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Lake Gennesaret was known by two other names: The Sea of Galilee and Lake Tiberias. This very important body of water was only 13 miles long and 8 miles wide, but an almost tropical climate made it a habitat for a variety of fish.

Simon Peter and the other fishermen had been out all night and had caught nothing. In an interesting parallel, Jesus had been in the same area teaching in synagogues with little success. In this passage, Jesus takes His Good News on the road and into the waves.

The crowd of listeners on the lakeshore is so large that He has to go a little offshore and send His message, magnified by water, to the ears of the large crowd.

In the meantime, the disappointed fishermen return from an unproductive night of fishing. Jesus instructs Peter to try again. Peter humbly obeys. Peter has the kind of faith in Jesus that will cause him to make every effort, no matter how weary he is, to comply with the wishes of Jesus. And the nets are filled.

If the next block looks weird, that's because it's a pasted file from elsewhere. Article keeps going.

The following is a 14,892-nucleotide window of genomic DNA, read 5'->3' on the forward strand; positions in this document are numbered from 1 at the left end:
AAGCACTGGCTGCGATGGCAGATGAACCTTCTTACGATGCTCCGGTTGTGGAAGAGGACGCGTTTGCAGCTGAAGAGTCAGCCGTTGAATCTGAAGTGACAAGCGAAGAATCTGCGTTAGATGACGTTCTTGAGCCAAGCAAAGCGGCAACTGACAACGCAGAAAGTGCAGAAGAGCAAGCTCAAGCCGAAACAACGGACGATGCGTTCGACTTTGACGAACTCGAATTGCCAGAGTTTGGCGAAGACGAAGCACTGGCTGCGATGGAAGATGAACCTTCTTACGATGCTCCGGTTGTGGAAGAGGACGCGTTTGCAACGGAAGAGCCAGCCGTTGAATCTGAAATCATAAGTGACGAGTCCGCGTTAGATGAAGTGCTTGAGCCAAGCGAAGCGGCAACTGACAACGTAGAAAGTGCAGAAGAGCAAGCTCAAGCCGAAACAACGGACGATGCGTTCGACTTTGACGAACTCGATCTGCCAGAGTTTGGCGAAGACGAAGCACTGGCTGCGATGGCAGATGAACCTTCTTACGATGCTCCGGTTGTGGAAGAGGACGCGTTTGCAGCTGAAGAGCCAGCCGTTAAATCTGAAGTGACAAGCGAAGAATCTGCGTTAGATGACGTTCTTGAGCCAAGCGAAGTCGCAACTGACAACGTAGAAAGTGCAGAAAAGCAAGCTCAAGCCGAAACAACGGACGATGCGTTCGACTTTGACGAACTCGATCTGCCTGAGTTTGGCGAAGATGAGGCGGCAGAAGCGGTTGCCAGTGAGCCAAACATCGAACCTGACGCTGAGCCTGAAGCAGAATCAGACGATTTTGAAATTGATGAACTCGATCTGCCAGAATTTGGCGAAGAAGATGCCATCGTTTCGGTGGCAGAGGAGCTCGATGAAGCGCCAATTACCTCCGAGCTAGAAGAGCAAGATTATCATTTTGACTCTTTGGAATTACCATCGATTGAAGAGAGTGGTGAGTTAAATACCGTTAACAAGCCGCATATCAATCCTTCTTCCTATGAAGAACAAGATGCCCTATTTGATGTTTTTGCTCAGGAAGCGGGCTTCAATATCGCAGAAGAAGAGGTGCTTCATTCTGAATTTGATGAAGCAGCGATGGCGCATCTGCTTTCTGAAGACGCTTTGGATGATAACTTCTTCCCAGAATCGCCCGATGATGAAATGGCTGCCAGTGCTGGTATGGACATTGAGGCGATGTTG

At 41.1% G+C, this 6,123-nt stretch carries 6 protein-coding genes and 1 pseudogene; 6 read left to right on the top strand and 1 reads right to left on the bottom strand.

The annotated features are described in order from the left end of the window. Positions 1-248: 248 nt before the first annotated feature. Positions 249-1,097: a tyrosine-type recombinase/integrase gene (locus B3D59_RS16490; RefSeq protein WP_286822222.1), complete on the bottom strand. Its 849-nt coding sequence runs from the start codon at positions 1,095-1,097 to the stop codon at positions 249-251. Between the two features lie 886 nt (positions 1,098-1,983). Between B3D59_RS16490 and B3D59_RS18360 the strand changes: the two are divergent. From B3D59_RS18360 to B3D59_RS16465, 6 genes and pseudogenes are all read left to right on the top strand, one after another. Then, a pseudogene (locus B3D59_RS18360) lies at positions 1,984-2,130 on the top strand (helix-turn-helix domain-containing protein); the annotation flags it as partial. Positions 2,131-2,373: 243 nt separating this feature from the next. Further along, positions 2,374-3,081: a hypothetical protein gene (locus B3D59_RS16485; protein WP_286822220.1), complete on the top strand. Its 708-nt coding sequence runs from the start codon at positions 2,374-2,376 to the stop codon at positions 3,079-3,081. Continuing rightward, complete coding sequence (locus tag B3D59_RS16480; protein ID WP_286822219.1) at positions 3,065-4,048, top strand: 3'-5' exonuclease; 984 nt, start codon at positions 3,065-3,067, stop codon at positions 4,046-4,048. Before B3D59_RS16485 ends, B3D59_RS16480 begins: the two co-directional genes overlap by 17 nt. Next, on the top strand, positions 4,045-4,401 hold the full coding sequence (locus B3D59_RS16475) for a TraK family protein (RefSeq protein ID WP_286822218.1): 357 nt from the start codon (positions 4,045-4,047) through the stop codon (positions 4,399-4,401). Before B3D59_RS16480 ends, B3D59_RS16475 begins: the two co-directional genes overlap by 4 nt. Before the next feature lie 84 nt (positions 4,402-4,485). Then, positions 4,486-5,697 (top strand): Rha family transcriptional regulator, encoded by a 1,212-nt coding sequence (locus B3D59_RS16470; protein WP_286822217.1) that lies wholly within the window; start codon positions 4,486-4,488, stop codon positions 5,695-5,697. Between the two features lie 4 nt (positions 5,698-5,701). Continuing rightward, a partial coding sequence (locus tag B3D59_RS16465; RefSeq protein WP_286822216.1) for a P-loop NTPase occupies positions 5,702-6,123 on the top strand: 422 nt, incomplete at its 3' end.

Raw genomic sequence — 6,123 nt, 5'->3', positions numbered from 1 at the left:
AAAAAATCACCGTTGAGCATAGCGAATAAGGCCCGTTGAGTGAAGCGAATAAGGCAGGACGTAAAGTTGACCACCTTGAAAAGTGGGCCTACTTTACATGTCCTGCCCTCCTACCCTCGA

In the 5th century, St. Cyril of Alexandria noted that neither Simon Peter, nor his companions, could draw the filled nets to land. They had to call on their partners to come and help them secure their catch.

Even today, just like the 5th century, when many signs are unfavorable for the Church, “Jesus fills the net, calls to conversion those who live in the surge and waves of worldly things.” Pastors and teachers, who are skilled in the doctrines of truth, do their part. The rest of us are called to do the heavy lifting. We are called to secure the catch of our day.

Father Ricardo